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Originally published March 8, 2013 at 6:00 PM | Page modified March 8, 2013 at 9:02 PM

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Gratitude, charity help us better appreciate our lives

A sense of fulfillment does not come from desiring more, but from knowing that we are already blessed.

Special to The Seattle Times

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Faith & Values

In the ever-materialistic society we live in, stopping to recognize and feel thankful for our many blessings can sometimes seem like a distraction, yet it can renew our sense of appreciation in life.

Being thankful for every aspect of our lives — for our faith, for God, our friends, our loved ones, the list is endless — is one of the most important characteristics for a Muslim. If we focus on what others have and we do not have, we will never feel grateful.

Prophet Muhammad, who was known to be grateful, said: “Associate yourself with the poor and the needy, be friendly with them and sit in their company.”

In 1980, I took my first trip to Cairo, Egypt. I was so excited to see the pyramids, the Museum of Egyptian Antiquities and to sail on the Nile, all of which I eventually did. But something more memorable highlighted my trip.

When my flight arrived in the middle of the night, I went straight to my hotel. The next morning, my best friend Jamal met me in the lobby. As we stepped outside, he handed me a handful of coins. At first I wondered why.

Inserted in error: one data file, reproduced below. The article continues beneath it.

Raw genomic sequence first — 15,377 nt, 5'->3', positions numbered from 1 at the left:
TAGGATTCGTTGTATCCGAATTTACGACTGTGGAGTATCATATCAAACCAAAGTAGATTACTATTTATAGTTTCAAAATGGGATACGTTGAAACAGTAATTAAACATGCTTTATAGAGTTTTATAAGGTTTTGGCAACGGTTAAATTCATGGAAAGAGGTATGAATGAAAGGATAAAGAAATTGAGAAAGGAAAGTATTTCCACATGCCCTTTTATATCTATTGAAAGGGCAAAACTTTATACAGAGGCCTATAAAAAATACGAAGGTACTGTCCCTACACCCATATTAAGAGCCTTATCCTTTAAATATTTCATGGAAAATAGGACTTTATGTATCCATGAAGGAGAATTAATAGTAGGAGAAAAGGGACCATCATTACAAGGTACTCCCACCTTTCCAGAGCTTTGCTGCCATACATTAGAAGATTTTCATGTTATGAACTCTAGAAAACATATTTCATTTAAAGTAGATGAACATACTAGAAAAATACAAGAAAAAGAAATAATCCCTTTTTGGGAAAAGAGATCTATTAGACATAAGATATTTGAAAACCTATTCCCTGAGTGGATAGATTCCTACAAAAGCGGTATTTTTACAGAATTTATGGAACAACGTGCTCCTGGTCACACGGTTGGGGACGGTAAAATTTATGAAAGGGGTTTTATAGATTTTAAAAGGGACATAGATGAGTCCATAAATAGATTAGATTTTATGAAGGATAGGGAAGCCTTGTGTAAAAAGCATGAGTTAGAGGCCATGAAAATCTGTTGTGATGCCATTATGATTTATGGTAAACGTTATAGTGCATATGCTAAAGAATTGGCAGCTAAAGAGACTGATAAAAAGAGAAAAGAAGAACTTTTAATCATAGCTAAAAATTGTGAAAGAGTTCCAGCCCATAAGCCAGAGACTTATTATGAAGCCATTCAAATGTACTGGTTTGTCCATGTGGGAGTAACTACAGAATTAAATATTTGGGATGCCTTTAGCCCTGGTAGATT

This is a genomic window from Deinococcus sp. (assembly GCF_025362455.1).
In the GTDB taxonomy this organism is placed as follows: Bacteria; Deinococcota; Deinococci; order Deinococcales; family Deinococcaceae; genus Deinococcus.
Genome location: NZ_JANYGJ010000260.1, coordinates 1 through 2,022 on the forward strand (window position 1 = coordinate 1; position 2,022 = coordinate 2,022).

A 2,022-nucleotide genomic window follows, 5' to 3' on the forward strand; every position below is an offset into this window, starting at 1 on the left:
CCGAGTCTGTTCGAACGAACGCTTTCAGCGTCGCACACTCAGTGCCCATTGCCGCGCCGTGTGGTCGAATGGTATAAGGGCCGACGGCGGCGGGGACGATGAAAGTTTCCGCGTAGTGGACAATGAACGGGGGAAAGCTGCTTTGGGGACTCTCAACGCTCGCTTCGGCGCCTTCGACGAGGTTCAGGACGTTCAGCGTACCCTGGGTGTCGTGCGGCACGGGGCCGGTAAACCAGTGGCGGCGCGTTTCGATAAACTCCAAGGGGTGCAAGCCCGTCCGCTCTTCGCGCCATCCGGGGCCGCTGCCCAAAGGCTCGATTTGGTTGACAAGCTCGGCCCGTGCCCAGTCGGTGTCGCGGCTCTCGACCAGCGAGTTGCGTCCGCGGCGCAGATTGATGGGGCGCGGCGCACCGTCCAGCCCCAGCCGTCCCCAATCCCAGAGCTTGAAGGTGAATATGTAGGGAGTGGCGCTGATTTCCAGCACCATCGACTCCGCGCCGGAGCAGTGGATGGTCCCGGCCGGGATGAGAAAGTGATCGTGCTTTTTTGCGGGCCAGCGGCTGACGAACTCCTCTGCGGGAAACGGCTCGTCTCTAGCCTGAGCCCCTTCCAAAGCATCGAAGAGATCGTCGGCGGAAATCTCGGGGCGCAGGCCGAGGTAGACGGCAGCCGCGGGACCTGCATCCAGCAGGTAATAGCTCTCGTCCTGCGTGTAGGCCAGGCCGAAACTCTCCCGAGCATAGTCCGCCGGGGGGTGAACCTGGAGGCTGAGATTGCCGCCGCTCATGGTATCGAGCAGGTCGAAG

In the heart of a city thriving with tourists and commerce, the urban poor were everywhere, begging. Unforgettable was the sight of a begging mother, sitting in the sweltering heat with four children spread across her torn dress.

After we distributed our coins, Jamal showed me a sprawling slum where impoverished residents made a living off the city’s trash. They were deprived of nutritious food, clean water and sanitation, and seeing that changed my life forever.

Today, my gratefulness is most felt when I see and visit the poor and homeless closer to home. We all see them — on downtown Seattle streets, at freeway on- and offramps and at tent encampments like Nickelsville.

When we take time to help the less fortunate, our fellow citizens, we begin to understand that a sense of fulfillment does not come from desiring more, but from knowing that we are already blessed, and being grateful for that.

Being grateful is not associated only with serving the poor. By thanking those in our own lives who are worthy of thanks, we feel more contented, optimistic and connected.

Making an effort to show our thankfulness takes time, and today, time is a precious commodity. But even simply smiling at others, nodding our heads, sparing some change or just listening can also express our thanks.

My own gratitude is linked directly to my attitude. When I express appreciation toward my fellow citizens, I create a positive change in my own life, and for those I value, bringing joy to the giver and receiver.

Our lives are never too busy to acknowledge that we have much to appreciate. Let us not take for granted the people or things that are most worthy of our gratitude.

Aziz Junejo is host of “Focus on Islam,” a weekly cable-television show, and a frequent speaker on Islam. Readers may

send feedback to faithcolumns@seattletimes.com.

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